Have you seen the latest KFC advert?

I have, and it is disturbing!  

This advert consists of footage of a chicken walking around in a somewhat heroic and movie-esque fashion – with movie effects including smoke and some empowering music.  Of course for KFC, a fast food chain which mainly serves up deep fried chicken, the scene which is depicted in this ad is not only only a complete fabrication of the life that KFC chickens lead but it also appears to glorify the conditions of their chickens.

The chickens in the advert appear to have a lovely spacious home, clearly something which would be completely foreign to the millions of KFC chickens across the globe, estimated to live with around 34,000 per shed.  

Look, KFC and other fast food and supermarket brand chickens are kept in appalling conditions where they are routinely abused, killed and suffer horrifically with disease – If you don’t believe me check this out.

Further,  the advert ‘The Whole Chicken’ appears to imply something about using the whole chicken, so no waste perhaps and of course, the star of the movie looks super healthy.  However, we all know that this is not the case for chickens are pumped with antibiotics all of which end up in KFC family buckets.  

Additionally, although this advert is not claiming to promote health in KFC’S meals, the healthy looking, fleshy chicken could be seen as a healthy and nutritious meal.  However, on looking at the nutritional information on the KFC website we can see that just an extra crispy chicken breast and portion of potato wedges is going to set you back around 800 calories – without the sides and drink- check it out here.

So far the feedback on this latest ad campaign has been widely negative.  With the release of the new Netflix documentary ‘What The Health’ we are becoming more aware of the health and environmental impact that all meats including chicken are having on our quality and length of life.    

So, I ask you to imagine watching the same footage but with a puppy in place of the chicken – perhaps with an entertaining Andrex type video but imagine your disgust when the advert ends and you realise it was was for KFD (Kentucky Fried Dog) where you can get a battered dog leg for 99p and only 1300 calories.

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Just a thought…

Anyone owning a pet of any sort knows that they have to feed their animal with specific foods.  That’s obviously because the nutritional needs of say a guinea pig are quite different to that of say a horse.  Not just in quantity of course but in the nutrient make up of what the different foods offer each species.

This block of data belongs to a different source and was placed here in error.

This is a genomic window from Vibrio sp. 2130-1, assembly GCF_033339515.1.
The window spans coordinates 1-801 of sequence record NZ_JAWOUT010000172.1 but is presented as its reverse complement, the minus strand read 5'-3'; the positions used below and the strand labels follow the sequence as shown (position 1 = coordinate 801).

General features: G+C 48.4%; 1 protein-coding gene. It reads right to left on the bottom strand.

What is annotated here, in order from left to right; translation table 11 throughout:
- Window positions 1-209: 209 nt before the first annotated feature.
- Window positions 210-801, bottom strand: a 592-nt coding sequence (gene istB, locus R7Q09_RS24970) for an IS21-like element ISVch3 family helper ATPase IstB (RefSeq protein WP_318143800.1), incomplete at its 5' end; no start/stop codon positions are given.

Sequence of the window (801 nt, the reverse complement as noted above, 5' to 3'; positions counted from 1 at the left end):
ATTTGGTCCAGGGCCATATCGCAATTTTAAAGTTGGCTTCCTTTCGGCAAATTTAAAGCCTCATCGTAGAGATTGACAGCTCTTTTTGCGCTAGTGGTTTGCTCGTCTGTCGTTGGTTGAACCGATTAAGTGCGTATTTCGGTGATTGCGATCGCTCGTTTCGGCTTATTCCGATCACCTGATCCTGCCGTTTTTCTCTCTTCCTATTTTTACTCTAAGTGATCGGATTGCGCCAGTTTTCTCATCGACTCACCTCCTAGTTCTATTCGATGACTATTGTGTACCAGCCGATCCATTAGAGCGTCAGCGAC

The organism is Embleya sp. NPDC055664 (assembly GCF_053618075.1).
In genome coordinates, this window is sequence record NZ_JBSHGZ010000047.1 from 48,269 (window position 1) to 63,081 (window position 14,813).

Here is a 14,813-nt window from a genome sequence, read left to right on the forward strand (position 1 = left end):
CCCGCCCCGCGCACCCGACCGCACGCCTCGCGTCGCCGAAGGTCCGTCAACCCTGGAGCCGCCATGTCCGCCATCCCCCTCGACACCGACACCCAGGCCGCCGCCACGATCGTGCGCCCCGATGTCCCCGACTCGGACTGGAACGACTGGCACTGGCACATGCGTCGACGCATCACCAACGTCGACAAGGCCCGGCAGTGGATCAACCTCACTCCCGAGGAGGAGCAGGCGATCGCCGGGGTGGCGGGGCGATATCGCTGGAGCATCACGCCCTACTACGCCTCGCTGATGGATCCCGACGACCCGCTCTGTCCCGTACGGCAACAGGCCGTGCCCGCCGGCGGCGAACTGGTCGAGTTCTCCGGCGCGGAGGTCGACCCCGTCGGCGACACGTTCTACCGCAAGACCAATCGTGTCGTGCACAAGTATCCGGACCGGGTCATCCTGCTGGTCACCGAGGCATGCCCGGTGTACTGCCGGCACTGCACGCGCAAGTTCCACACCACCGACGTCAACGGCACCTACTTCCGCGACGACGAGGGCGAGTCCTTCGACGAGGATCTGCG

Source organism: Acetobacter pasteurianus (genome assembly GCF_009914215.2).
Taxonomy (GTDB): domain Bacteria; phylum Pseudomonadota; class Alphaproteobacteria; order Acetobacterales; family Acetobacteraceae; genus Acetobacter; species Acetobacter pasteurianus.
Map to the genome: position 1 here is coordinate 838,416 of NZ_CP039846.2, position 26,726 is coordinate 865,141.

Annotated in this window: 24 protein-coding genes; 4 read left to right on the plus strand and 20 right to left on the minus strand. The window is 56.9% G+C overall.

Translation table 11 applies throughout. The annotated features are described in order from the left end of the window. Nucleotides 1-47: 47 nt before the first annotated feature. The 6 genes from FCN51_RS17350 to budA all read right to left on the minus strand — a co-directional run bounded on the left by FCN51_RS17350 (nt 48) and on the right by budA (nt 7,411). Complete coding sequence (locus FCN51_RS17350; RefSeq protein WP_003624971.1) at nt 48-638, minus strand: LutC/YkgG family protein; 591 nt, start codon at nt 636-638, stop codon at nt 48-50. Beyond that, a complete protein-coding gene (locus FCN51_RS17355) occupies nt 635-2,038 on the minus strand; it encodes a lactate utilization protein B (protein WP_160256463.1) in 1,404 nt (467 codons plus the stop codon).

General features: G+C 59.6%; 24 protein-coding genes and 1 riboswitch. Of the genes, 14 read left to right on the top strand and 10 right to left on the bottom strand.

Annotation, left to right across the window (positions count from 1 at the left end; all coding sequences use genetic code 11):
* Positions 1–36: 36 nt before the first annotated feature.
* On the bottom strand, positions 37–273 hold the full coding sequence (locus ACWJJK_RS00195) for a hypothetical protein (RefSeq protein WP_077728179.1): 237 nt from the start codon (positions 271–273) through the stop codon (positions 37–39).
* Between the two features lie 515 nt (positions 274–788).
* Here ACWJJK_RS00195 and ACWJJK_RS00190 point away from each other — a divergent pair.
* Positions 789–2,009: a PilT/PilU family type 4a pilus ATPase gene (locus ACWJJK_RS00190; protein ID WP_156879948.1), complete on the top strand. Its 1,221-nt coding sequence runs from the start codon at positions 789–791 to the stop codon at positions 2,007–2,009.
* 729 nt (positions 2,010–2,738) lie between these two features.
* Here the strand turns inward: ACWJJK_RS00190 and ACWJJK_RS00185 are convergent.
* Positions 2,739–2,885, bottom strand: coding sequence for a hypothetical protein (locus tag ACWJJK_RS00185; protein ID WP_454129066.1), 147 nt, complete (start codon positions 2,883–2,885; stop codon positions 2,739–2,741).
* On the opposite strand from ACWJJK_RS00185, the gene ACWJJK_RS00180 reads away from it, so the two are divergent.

Mother’s milk is also for example species specific.  So cow’s milk is ideal for cows and goats milk is just dandy for goats.  Both are uniquely custom formulated just for those specific species.  Just as human milk is great for human babies.

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Cloudi doesn’t want my milk or a cows milk!

So don’t believe marketing hype that cow’s milk will ensure your wee ones are going to grow big and strong by drinking it up.  You will be filling them with antibiotics, encouraging a dishonest and greedy industry and storing up health problems for them in the future.

Side note:  Mum was reading an article in a running mag about the pro’s and con’s of milk and milk products like yogurt and cheese yesterday and the conclusion of the article seems to be reduce and be cautious.  Really?  I don’t think I am going to be “cautious” about introducing animal products that could cause such a range of ill health to my new baby any more than I am going to introduce added sugars or alcohol!

What is it that offends you?

Last week, someone criticised a meal I prepared for my sister and husband.  We had bought the new Linda McCartney burgers which apparently taste like the ‘real thing’.  I  cannot comment because as a lifelong vegetarian turned vegan I have never tried the ‘real thing’

The criticism was a misunderstanding of why a vegan might seek out meat substitutes.  I find I am explaining this more often than should be necessary to carnivores.  I am not a vegan because I don’t like the taste of animal products.  I am a vegan because I do not believe my taste preferences should contribute to the suffering of animals or the planet.

Not only did this person not understand why I would  use a meat substitute, it tastes good, DUH!  But they  also felt using a substitute as ‘gross’.

I’m really not sure what is more disgusting about a plant based burger or other substitute which is usually made from soy, mushrooms or lentils than literally eating the rotten flesh of a once living and thinking being.

In Peter Singer’s words:

“The plucked and dressed bodies of the chickens will then be sold to millions of families who will gnaw on their bones without pausing for an instant to think that they are eating the dead body of a once living creature, or to ask what was done to that creature in order to enable them to buy and eat its body.”  

So, what is it that offends you about a vegan enjoying the substitute taste and not the torture?

Think about it.

Heart-full or Heart-less?

This week we have listened to daft excuses from coffee drinkers that they can’t either a) pay an additional 25p for their takeaway hot beverage to accommodate the environmental cost of their “disposable” cups OR b) they don’t want to be carrying a “permanent” cup for filling up repeatedly,  for around £3.50 OR c) they won’t take their own flask of coffee with them.

Meanwhile we still have the vast majority of people in the West and increasingly in developing countries, eating up the Earth’s resources, polluting everything in sight for the sake of gorging on animal meat that we don’t even need, unless you live in an Igloo and you have no other recourse than to eat creatures from the sea (which is not the case for most of us!)

What to do, what to do?  How about taking a bit of responsibility and investing in equality and social cohesion?  How about aiming to live in a cruelty free and heart-full not heart-less society?

How about focusing on a wee bit of common human decency that is humane and moral.

 

 

Another happy week…

What a great week. The baby is kicking, my grandma called to see how I was doing with my pregnancy and I’m off to see mum in Spain soon with Lithy. Overall, though, I feel I’m bursting with health. Okay, yeah, the hormones get to me sometimes and I get a wee bit weepy, but “happy” weepy!